Mr. Paul Miller: I'm glad to hear that. As you know, there was a controversy in the Hamilton area which I was in the middle of. It was about the caregivers of the VON and St. Joseph's, and the people in the area wanted the VON to remain, because they'd been serving for 80 to 90 years; this is happening all over the province. The people had a big rally, and Mr. Smitherman reversed the decision in the Hamilton area, but we don't have that provincially at this point. So we're very concerned about for-profit and non-profit. I must say—

Ms. Mina Grossman-Ianni: But the VON—is that a not-for-profit or a for-profit?

Mr. Paul Miller: It's a non-profit, the VON.

We're very pleased to hear that your position is that you are basically for public—at least we are, anyways. So I'll pass it on to the next questioner. Thank you.

Mme France Gélinas: Welcome to Queen's Park. My questions are along the same lines. As chair of the local health integration network, you will face some tough fiscal challenges; that is, the health care needs are that big, and the money to provide them is that big.

Ms. Mina Grossman-Ianni: And getting bigger.

Mme France Gélinas: And getting bigger—that big, then; like a fishing story.

I would be interested to know your views about health promotion and disease prevention in the mix.

Ms. Mina Grossman-Ianni: I think those are very, very important areas, both of them. I think that we're trying to very much work that way. I see that everywhere, disease prevention and prevention in general. So I really agree with that.

Mme France Gélinas: You will be confronted with very strong, well-organized—I would even add, slick—lobbying from the big players in health care. Those are the hospitals, the CCACs. Those are the people who have the money, and those are the people who need more money; they provide care.

At the same time, you will be responsible for some tiny, weeny little agencies which provide community-based services that don't have the means to organize advocacy campaigns to provide for, as I said, slick, convincing arguments to you. Some advocates are asking LHINs to consider a one-way valve; that is, the money that is presently being allocated in the community cannot be flowed to the hospitals, no matter how hard the hospitals are strapped for cash, and if the envelope of the LHIN is to grow, then it should grow equally to the community side, then to the hospitals.


We know that our hospitals are strapped for cash: The recent report is that half of them won't be able to balance the books this year and up to two thirds of them won't be able to balance the books next year. Those are hospitals that are in the catchment area of the LHIN that you'll be serving on.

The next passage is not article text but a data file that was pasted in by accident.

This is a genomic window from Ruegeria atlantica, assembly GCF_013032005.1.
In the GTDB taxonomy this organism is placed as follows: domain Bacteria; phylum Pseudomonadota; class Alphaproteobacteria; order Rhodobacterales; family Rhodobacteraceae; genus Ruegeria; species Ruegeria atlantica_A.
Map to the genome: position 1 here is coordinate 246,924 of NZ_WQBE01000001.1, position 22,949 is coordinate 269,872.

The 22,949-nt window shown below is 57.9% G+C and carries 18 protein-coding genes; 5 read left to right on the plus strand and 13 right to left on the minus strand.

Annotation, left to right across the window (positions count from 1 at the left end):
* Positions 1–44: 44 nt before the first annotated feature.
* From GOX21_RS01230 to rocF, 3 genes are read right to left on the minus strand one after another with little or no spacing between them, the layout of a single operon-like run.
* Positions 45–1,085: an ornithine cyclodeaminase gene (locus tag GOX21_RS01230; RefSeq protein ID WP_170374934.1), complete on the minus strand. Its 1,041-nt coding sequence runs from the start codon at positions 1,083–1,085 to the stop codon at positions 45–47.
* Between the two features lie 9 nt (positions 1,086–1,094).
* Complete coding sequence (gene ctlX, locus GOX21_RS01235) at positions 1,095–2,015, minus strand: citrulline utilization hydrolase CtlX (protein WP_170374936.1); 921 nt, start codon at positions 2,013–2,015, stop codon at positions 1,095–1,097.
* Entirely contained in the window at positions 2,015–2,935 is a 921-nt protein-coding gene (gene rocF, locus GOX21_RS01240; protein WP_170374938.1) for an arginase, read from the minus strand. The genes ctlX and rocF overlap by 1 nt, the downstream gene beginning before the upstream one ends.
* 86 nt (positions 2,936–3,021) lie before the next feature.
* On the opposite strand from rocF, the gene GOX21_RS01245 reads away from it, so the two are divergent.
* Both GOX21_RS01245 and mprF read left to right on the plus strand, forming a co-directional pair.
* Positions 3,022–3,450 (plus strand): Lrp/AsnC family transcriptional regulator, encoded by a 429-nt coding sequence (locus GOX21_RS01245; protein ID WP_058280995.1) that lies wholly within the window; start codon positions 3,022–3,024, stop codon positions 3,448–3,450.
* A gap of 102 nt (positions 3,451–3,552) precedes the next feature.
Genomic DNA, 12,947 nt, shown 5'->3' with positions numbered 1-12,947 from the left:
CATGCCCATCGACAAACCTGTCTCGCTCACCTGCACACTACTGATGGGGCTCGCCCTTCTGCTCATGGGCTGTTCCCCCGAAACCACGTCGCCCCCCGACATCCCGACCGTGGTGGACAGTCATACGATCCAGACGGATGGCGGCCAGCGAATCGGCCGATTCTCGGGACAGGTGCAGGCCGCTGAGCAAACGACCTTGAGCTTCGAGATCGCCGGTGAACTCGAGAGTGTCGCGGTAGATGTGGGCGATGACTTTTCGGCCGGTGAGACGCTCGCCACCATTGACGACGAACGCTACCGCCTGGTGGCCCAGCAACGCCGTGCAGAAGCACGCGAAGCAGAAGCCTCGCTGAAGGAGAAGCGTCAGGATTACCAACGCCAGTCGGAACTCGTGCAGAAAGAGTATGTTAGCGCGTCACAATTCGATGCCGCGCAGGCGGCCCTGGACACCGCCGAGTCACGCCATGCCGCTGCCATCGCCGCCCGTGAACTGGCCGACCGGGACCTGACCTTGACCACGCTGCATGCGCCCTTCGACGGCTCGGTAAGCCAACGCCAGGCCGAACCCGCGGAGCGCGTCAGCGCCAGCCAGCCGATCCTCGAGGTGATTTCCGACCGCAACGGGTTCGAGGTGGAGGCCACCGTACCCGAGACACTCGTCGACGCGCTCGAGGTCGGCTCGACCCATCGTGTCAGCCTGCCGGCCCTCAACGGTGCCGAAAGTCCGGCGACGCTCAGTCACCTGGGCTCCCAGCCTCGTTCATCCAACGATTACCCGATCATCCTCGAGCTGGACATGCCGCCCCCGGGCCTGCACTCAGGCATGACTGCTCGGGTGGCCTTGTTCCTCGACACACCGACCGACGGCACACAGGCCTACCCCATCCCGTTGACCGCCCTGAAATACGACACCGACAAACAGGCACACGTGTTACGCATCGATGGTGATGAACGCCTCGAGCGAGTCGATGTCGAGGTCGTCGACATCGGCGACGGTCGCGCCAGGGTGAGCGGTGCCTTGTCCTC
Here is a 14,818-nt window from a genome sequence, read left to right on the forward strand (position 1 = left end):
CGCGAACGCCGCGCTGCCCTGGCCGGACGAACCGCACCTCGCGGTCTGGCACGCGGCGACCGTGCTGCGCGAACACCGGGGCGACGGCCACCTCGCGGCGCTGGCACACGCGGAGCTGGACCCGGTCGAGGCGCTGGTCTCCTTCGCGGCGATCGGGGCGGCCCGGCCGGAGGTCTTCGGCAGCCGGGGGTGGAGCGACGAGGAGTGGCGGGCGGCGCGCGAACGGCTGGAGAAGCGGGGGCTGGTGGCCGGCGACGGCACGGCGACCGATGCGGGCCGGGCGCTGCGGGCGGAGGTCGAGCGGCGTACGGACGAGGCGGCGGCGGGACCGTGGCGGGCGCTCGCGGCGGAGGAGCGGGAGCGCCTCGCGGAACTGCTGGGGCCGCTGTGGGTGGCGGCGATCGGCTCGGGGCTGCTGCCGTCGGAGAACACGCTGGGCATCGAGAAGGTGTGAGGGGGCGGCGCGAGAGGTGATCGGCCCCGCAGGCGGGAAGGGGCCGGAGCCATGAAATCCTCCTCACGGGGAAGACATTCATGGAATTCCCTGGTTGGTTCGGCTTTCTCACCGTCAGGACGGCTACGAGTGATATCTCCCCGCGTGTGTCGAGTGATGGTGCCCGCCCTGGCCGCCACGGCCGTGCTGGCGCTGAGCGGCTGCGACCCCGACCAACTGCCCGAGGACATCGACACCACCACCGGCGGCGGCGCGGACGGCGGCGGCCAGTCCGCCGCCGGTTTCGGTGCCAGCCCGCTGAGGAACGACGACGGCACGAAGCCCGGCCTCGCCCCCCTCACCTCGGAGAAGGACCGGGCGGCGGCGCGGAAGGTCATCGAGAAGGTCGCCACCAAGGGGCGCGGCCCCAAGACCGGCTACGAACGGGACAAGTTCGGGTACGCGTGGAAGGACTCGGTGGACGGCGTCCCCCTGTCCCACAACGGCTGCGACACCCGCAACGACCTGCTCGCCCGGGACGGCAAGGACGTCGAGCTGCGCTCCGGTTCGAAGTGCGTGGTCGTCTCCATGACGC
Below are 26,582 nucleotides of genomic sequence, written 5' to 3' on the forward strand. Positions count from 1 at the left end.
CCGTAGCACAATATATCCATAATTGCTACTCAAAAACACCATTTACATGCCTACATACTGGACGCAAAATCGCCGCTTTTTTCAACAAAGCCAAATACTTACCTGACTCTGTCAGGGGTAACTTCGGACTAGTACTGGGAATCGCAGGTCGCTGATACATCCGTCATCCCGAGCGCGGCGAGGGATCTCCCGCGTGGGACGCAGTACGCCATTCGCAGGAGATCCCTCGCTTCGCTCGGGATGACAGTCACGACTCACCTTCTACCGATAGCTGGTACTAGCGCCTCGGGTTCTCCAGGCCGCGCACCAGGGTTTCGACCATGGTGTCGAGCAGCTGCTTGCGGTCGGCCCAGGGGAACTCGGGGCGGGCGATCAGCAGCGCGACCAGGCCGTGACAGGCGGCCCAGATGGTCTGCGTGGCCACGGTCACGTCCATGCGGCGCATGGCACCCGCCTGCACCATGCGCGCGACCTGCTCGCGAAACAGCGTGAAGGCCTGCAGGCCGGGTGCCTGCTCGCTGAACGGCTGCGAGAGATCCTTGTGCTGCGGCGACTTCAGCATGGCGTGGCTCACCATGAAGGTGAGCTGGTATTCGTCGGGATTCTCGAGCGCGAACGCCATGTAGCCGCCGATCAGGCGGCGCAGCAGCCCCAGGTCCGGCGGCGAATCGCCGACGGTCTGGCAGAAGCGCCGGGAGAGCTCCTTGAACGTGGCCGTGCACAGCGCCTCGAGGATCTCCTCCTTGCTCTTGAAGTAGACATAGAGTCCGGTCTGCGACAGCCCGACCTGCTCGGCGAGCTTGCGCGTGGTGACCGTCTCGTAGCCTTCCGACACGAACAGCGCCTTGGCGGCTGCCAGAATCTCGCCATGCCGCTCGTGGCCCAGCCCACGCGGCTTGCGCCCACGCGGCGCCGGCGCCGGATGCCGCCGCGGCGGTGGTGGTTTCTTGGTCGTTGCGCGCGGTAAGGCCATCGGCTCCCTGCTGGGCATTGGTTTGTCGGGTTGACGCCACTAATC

Can you talk to me a little bit about your views on community-based care versus acute care hospital care and how you intend to deal with this?

Ms. Mina Grossman-Ianni: I think that's a very serious issue. I think we were very aware of it at the beginning, when we were first at the LHIN; we were very aware of the hospitals, the community care access centre and the very small—we have approximately 145 organizations that are under the LHIN. I'm a very strong community person; I think that's one of the reasons I'm here in front of you. So I think we just have to be very aware of it. I'll have to get back into it again. I just don't see us letting go of the small organizations.

We are patient-centred. If that means anything to us, we will go along with what the patient needs. I think that's going to be the very strong challenge that we have coming up. I know that half the hospitals have not balanced their budgets. That's going to be the very strong challenge.

Mme France Gélinas: There is competitive bidding happening right now in only one part of the health care system, and that's in the home care system. Working for the LHINs, would you be open to having competitive bidding within other parts, let's say, community mental health? Would you be open to having a competitive bidding process apply to other parts of the health care system within your realm of decision-making?

Ms. Mina Grossman-Ianni: I've said to your colleague that I'm for publicly sponsored health care. Part of the whole Canadian culture is the health care. Having said that, we have to look at what is the best thing for the patient. So without wanting to prejudice my point of view right now, because I've been away from it for a year and a half or two years, I've said that and I agree with it and I believe in it strongly—publicly funded health care. However, maybe there are areas where we will have to look for the private funding for the good of the system, for the good of the patient. I'll have to see.

J'ai parlé français juste en votre honneur et vous n'étiez même pas là .

Mme France Gélinas: Je vous ai regardé à  la télé, madame.

The Chair (Mrs. Julia Munro): We've run out of time. I'd like to move on to Mrs. Van Bommel.

Mrs. Maria Van Bommel: I want to welcome Ms. Grossman-Ianni to Queen's Park and thank her for appearing before the committee. We have no comments or questions.